NTSB rules to which the FRE will apply. Section
821.38 is codified within subpart F of the NTSB Rules of Practice,
which addresses administrative hearings. The subpart does not contain
any language indicating its sections will only apply to certain types
of cases. Therefore, the NTSB has always applied the provisions within
subpart F to all types of hearings over which the NTSB presides. The
NTSB does not now believe a need exists to identify that Sec. 821.38
applies to certain types of cases; the NTSB’s intent is to apply the
section to all cases in which the NTSB holds a hearing.
The NTSB appreciates the suggestion concerning judicial notice of
documents; however, the NTSB does not believe Sec. 821.21 conflicts
with FRE 201. The NTSB’s administrative law judges, in their
discretion, take judicial notice of certain documents and other
evidence, and their act of doing so does not contravene any portion of
C. Disclosure of the EIR
In the interim final rule, the NTSB included a requirement
concerning the FAA’s disclosure of its EIR, within Sec. 821.19(d). The
paragraph stated a respondent could move to dismiss the FAA’s complaint
when the FAA failed to provide the releasable portion of its EIR “with
its required notification to the respondent.” The paragraph included a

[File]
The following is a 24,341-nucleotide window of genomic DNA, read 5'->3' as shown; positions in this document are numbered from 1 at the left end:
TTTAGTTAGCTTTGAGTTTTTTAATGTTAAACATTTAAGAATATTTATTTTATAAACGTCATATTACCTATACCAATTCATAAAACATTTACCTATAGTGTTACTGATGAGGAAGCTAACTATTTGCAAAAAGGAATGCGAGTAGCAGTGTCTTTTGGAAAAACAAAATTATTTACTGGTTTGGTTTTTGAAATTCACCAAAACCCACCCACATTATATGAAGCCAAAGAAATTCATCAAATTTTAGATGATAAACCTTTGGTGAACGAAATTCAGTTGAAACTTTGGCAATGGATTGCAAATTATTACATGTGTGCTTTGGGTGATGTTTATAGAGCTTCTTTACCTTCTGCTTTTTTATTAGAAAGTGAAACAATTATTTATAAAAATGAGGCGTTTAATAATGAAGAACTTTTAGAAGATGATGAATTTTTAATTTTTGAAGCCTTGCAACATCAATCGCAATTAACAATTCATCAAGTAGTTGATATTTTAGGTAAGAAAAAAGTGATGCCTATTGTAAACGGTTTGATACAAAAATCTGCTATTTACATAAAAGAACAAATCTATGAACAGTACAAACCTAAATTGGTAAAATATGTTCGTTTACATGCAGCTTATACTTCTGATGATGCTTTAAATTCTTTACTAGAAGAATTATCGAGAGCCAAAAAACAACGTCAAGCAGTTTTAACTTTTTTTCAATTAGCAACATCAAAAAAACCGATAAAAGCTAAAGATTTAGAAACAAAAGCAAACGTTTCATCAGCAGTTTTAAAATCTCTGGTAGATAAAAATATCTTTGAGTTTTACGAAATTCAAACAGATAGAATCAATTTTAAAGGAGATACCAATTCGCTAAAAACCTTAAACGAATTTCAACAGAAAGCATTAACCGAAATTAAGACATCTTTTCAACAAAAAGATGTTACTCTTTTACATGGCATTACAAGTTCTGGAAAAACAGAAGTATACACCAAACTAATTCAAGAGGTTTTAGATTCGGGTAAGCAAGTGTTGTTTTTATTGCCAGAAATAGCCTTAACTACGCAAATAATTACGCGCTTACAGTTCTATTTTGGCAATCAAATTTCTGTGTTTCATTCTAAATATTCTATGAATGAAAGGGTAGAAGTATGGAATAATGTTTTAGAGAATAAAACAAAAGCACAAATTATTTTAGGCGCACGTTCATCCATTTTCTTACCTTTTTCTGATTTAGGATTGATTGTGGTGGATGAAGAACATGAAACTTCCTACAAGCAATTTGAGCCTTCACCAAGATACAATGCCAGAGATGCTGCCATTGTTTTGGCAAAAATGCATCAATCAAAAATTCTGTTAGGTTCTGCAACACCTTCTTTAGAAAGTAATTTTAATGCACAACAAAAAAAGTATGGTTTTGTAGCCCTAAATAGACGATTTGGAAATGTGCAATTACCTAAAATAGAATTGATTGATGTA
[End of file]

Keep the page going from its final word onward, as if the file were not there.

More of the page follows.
description of what the NTSB would consider to be the releasable
portion of the EIR; this description excluded several items, such as
any information that prohibited from disclosure by law, is privileged,
internal, would disclose the identity of a confidential source, not
relevant, or sensitive security information.
The NTSB explained in the preamble of the interim final rule that
this requirement was based on section 2(b) of the Pilot’s Bill of
Rights, which requires the FAA provide “timely, written notification”
to certificate holders who are the subject of an FAA enforcement action
regarding the “nature of the investigation.” In the notification, the
FAA must indicate the certificate holder need not respond to an FAA
letter of investigation and will not be adversely affected if he or she
elects not to respond. The statute requires the Administrator of the
FAA to make available the releasable portions of the EIR to each
affected certificate holder and provide certain air traffic data. The
statute further provides that the Administrator may delay this
notification if the FAA determines the notification would threaten the
integrity of the investigation.
1. Correspondence and Comments Received
On October 26, 2012, the FAA sent the NTSB’s General Counsel a
letter stating this requirement was contrary to the language of the
Pilot’s Bill of Rights. The FAA stated the Pilot’s Bill of Rights does
not require the FAA to release the EIR to a certificate holder at the
time it transmits its letter of investigation, wherein the FAA
typically informs the certificate holder that the FAA is investigating
a potential violation. The FAA’s letter further stated the NTSB
misunderstood an FAA Order (“FAA Compliance and Enforcement Program,”
available at http://www.faa.gov/documentLibrary/media/Order/2150.3%20B%20W-Chg%204.pdf), describing the FAA’s enforcement process
and general procedural matters. The FAA also emphasized the statute